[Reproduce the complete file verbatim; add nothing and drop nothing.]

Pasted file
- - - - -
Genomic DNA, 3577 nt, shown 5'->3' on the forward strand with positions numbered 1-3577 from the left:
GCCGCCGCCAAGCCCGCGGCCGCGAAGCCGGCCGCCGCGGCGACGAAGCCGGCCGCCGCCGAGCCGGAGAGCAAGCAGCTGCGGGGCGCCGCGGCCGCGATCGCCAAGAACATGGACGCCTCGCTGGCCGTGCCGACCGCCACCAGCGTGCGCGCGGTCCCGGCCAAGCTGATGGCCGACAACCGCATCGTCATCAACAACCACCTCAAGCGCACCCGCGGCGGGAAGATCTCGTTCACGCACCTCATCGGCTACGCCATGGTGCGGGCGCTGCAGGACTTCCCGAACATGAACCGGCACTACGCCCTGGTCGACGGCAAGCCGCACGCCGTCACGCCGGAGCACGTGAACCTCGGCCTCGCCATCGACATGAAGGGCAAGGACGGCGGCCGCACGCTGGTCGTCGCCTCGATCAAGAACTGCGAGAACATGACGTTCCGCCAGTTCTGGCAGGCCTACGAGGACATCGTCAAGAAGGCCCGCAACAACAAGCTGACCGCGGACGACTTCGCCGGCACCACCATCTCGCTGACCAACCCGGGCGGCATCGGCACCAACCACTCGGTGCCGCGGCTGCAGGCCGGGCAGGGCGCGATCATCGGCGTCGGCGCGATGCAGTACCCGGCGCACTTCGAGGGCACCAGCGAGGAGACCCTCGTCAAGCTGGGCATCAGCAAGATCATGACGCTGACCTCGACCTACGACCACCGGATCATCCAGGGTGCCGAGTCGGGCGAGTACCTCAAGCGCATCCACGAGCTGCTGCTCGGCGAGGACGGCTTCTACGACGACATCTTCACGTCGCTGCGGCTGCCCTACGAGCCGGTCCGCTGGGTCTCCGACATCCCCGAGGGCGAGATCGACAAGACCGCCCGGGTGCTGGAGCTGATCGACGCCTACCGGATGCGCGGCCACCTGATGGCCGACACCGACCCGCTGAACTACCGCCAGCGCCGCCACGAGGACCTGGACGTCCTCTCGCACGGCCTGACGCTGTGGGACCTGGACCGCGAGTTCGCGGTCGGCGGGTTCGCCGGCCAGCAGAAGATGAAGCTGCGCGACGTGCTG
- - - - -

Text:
Genomic DNA, 3577 nt, shown 5'->3' on the forward strand with positions numbered 1-3577 from the left:
GCCGCCGCCAAGCCCGCGGCCGCGAAGCCGGCCGCCGCGGCGACGAAGCCGGCCGCCGCCGAGCCGGAGAGCAAGCAGCTGCGGGGCGCCGCGGCCGCGATCGCCAAGAACATGGACGCCTCGCTGGCCGTGCCGACCGCCACCAGCGTGCGCGCGGTCCCGGCCAAGCTGATGGCCGACAACCGCATCGTCATCAACAACCACCTCAAGCGCACCCGCGGCGGGAAGATCTCGTTCACGCACCTCATCGGCTACGCCATGGTGCGGGCGCTGCAGGACTTCCCGAACATGAACCGGCACTACGCCCTGGTCGACGGCAAGCCGCACGCCGTCACGCCGGAGCACGTGAACCTCGGCCTCGCCATCGACATGAAGGGCAAGGACGGCGGCCGCACGCTGGTCGTCGCCTCGATCAAGAACTGCGAGAACATGACGTTCCGCCAGTTCTGGCAGGCCTACGAGGACATCGTCAAGAAGGCCCGCAACAACAAGCTGACCGCGGACGACTTCGCCGGCACCACCATCTCGCTGACCAACCCGGGCGGCATCGGCACCAACCACTCGGTGCCGCGGCTGCAGGCCGGGCAGGGCGCGATCATCGGCGTCGGCGCGATGCAGTACCCGGCGCACTTCGAGGGCACCAGCGAGGAGACCCTCGTCAAGCTGGGCATCAGCAAGATCATGACGCTGACCTCGACCTACGACCACCGGATCATCCAGGGTGCCGAGTCGGGCGAGTACCTCAAGCGCATCCACGAGCTGCTGCTCGGCGAGGACGGCTTCTACGACGACATCTTCACGTCGCTGCGGCTGCCCTACGAGCCGGTCCGCTGGGTCTCCGACATCCCCGAGGGCGAGATCGACAAGACCGCCCGGGTGCTGGAGCTGATCGACGCCTACCGGATGCGCGGCCACCTGATGGCCGACACCGACCCGCTGAACTACCGCCAGCGCCGCCACGAGGACCTGGACGTCCTCTCGCACGGCCTGACGCTGTGGGACCTGGACCGCGAGTTCGCGGTCGGCGGGTTCGCCGGCCAGCAGAAGATGAAGCTGCGCGACGTGCTG